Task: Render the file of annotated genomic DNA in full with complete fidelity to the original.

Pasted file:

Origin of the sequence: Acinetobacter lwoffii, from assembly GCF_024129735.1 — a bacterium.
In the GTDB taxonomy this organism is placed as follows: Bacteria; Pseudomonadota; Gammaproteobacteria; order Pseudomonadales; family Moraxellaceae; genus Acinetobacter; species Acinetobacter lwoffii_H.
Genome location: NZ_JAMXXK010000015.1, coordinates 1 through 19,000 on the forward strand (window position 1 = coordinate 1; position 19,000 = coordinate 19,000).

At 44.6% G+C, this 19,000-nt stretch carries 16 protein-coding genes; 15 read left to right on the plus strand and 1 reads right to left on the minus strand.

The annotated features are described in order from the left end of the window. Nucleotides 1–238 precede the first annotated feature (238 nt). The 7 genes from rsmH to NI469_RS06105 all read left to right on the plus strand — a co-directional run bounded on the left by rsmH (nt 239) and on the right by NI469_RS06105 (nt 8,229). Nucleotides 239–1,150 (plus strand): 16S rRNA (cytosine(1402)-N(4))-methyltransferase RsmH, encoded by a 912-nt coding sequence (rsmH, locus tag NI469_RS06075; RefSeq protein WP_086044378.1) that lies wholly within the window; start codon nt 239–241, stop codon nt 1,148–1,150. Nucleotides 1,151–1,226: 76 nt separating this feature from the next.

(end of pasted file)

Origin of the sequence: Acinetobacter lwoffii, from assembly GCF_024129735.1 — a bacterium.
In the GTDB taxonomy this organism is placed as follows: Bacteria; Pseudomonadota; Gammaproteobacteria; order Pseudomonadales; family Moraxellaceae; genus Acinetobacter; species Acinetobacter lwoffii_H.
Genome location: NZ_JAMXXK010000015.1, coordinates 1 through 19,000 on the forward strand (window position 1 = coordinate 1; position 19,000 = coordinate 19,000).

At 44.6% G+C, this 19,000-nt stretch carries 16 protein-coding genes; 15 read left to right on the plus strand and 1 reads right to left on the minus strand.

The annotated features are described in order from the left end of the window. Nucleotides 1–238 precede the first annotated feature (238 nt). The 7 genes from rsmH to NI469_RS06105 all read left to right on the plus strand — a co-directional run bounded on the left by rsmH (nt 239) and on the right by NI469_RS06105 (nt 8,229). Nucleotides 239–1,150 (plus strand): 16S rRNA (cytosine(1402)-N(4))-methyltransferase RsmH, encoded by a 912-nt coding sequence (rsmH, locus tag NI469_RS06075; RefSeq protein WP_086044378.1) that lies wholly within the window; start codon nt 239–241, stop codon nt 1,148–1,150. Nucleotides 1,151–1,226: 76 nt separating this feature from the next.